Got a hard-earned nest egg you’re husbanding towards retirement? Don’t get complacent - 2,400 Aussies have already been fleeced. Make sure those assets are protected.
AUSTRALIAN CRIME COMMISSION BOARD MEDIA RELEASE 28th September 2011
The Australian Crime Commission (ACC) Board today urged Australians to protect themselves against the growing threat of serious and organised fraudulent investment scams.
Chair of the ACC Board, Australian Federal Police Commissioner Tony Negus, said serious and organised criminals are using the Internet to provide false legitimacy in their attempts to target the retirement savings of Australians.
“The level of superannuation and retirement savings in Australia is attractive to organised crime groups. Those people looking particularly to invest their savings should be wary of these fraudulent scams,” Commissioner Negus said.
“These scams are typically in the form of unsolicited cold calls used in association with sophisticated hoax websites to try and legitimise the scam. This type of crime is targeting the life savings of hard working people. Australian and international law enforcement partners stand committed to protecting the community from these crimes.”
To tackle this growing threat, the ACC Board established a multi-agency task force that aims to disrupt fraudulent serious and organised investment scams and harden the Australian environment against this type of organised criminality.
Led by the ACC, the task force comprises of law enforcement, regulatory and service delivery agencies across federal, state and territory government. Task force members include all ACC Board agencies, as well as the Australian Competition and Consumer Commission, Department of Broadband, Communications and the Digital Economy, Department of Immigration and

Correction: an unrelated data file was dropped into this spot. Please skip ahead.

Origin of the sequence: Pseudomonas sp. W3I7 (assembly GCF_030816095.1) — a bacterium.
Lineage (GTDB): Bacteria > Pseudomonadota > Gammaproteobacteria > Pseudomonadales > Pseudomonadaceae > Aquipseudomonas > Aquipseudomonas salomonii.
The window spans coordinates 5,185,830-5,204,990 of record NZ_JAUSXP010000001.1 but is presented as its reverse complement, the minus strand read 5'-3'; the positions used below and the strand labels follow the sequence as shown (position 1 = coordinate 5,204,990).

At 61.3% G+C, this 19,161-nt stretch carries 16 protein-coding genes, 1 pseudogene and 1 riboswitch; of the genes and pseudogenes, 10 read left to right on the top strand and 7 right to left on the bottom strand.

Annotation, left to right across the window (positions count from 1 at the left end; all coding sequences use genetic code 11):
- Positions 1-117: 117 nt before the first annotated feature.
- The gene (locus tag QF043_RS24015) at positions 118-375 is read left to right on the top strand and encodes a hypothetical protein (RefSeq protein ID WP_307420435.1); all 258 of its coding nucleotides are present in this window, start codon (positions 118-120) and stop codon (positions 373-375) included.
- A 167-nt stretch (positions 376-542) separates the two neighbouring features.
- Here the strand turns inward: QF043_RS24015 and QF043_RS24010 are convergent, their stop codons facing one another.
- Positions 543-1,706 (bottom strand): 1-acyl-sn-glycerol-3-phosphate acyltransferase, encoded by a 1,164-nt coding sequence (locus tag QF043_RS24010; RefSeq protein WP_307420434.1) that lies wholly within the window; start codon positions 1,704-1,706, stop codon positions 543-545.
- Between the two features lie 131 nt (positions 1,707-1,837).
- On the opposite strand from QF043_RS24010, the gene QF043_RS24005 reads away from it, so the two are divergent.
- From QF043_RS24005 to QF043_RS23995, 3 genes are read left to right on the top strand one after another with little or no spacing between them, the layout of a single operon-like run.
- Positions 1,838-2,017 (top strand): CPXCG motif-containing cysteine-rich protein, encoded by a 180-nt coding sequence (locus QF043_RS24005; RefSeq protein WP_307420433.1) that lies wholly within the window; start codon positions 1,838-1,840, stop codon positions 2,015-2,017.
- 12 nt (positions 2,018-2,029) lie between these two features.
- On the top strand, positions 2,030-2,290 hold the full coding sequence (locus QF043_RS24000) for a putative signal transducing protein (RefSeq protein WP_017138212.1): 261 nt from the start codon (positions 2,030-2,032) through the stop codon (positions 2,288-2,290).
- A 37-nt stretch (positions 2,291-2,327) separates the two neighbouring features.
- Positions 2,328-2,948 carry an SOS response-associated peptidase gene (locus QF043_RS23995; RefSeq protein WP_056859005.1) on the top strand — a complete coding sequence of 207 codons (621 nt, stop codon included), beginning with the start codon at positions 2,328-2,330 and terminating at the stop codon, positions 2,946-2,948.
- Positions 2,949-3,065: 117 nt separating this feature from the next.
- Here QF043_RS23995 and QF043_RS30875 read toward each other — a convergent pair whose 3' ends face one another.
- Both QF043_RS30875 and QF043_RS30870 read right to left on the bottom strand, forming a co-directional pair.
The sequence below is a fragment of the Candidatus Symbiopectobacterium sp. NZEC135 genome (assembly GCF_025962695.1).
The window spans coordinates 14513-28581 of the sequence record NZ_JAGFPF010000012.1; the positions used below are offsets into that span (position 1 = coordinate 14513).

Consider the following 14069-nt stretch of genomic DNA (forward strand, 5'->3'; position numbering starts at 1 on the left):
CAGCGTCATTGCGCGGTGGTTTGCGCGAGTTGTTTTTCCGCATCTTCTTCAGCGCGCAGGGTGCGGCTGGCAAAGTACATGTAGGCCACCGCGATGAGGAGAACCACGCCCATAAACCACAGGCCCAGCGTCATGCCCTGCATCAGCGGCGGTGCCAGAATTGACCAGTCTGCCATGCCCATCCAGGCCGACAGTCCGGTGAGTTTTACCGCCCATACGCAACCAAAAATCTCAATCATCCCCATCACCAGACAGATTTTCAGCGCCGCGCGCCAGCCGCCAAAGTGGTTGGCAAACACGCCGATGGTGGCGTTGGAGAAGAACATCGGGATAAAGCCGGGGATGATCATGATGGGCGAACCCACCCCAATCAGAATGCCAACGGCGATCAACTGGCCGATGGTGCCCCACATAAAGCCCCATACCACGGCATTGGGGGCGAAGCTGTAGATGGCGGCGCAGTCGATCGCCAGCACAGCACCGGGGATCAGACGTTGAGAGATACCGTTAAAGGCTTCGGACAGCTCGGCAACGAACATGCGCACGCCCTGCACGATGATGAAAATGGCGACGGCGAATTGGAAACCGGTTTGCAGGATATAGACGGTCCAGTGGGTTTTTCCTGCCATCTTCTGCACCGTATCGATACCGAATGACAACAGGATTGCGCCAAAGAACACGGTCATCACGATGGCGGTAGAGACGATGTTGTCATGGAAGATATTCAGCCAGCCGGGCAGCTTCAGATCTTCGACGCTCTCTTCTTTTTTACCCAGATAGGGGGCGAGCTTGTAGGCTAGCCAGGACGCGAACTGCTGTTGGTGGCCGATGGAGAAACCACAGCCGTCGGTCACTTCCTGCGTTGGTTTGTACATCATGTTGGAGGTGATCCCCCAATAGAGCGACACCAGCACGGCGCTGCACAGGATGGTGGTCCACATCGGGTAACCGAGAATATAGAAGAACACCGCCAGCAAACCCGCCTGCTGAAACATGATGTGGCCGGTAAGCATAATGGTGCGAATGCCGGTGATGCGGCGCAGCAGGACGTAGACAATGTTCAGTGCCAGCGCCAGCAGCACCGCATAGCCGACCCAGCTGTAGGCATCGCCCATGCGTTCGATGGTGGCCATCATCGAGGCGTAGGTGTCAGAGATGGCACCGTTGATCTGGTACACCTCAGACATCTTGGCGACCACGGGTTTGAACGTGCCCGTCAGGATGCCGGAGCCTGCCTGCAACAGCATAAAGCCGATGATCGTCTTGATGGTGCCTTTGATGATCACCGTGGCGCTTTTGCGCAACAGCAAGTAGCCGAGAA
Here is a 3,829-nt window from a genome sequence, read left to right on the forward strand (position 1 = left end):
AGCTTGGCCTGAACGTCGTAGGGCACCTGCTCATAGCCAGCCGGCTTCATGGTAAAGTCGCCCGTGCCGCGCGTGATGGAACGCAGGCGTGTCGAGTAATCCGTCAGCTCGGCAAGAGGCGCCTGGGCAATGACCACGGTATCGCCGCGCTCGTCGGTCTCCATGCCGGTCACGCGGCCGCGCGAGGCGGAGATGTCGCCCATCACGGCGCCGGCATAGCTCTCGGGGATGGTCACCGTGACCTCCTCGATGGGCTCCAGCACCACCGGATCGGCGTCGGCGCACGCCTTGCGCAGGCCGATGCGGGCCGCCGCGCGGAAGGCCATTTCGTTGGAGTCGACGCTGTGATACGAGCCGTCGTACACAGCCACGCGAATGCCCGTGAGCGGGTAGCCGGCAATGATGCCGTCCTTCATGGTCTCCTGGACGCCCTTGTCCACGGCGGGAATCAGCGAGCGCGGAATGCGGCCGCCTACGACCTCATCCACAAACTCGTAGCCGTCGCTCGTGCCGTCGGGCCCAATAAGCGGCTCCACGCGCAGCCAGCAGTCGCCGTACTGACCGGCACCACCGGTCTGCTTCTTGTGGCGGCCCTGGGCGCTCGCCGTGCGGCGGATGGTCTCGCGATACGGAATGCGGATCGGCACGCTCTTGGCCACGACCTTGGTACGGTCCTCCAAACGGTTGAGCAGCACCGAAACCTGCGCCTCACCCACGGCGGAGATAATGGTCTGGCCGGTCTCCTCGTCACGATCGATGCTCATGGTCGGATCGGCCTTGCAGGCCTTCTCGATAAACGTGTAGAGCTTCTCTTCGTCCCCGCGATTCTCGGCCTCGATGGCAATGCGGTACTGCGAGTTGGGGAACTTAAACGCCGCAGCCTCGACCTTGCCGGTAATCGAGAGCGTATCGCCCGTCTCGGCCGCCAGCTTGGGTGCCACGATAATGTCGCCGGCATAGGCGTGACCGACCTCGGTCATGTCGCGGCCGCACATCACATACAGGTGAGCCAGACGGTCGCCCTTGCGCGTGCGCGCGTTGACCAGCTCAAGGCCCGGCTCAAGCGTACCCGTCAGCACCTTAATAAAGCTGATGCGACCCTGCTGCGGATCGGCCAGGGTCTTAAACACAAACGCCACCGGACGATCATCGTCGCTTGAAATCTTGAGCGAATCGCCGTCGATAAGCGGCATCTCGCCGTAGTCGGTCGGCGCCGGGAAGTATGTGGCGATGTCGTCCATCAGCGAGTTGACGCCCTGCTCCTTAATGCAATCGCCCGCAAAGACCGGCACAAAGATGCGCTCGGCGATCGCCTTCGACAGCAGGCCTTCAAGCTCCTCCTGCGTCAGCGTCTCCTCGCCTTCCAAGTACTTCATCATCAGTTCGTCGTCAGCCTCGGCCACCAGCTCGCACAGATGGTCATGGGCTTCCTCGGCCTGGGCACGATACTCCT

Citizenship, Department of Human Services and the Australian Transaction Reports and Analysis Centre.
Australian Securities and Investments Commission Acting Chairman, Belinda Gibson, said these fraudulent investment scams are incredibly sophisticated and very difficult for even experienced investors to identify.
“Perpetrators of these fraudulent scams are skilled at using high-pressure sales tactics, both over the phone and via email, to persuade their victims to part with their money,” Ms Gibson said.
Based on initial indications, more than 2400 Australians have lost in excess of $93 million to these scams, but it is believed there is a high level of underreporting and the extent is far greater.
“I urge investors to be immediately wary if they are called at random by someone offering an investment opportunity overseas,” Ms Gibson said.
This Media Release is issued by the ACC Board as a Public Bulletin in accordance with Section 60 of the Australian Crime Commission Act 2002.
People can protect themselves by hanging up on any suspicious calls received and by further investigating and researching any investment offer:
• Visit www.moneysmart.gov.au or call 1300 300 630 for further information.
• Alert your family and friends to this fraud, especially anyone who may have savings to invest.
• Report suspected fraud to the Australian Securities and Investments Commission, via www.moneysmart.gov.au or 1300 300 630, or your local police. Any information that can be provided such as company name, location and contact details will assist with subsequent investigations and enquiries.
• Hang up on unsolicited telephone calls offering overseas investments.
• Check any company you are discussing investments with has a valid Australian Financial Services Licence at www.moneysmart.gov.au
• Always seek independent financial advice before making an investment.
For more information, see the Serious and organised fraudulent investment scam fact sheet on the Australian Crime Commission website,
This Media Release is issued by the ACC Board as a Public Bulletin in accordance with Section
60 of the Australian Crime Commission Act 2002.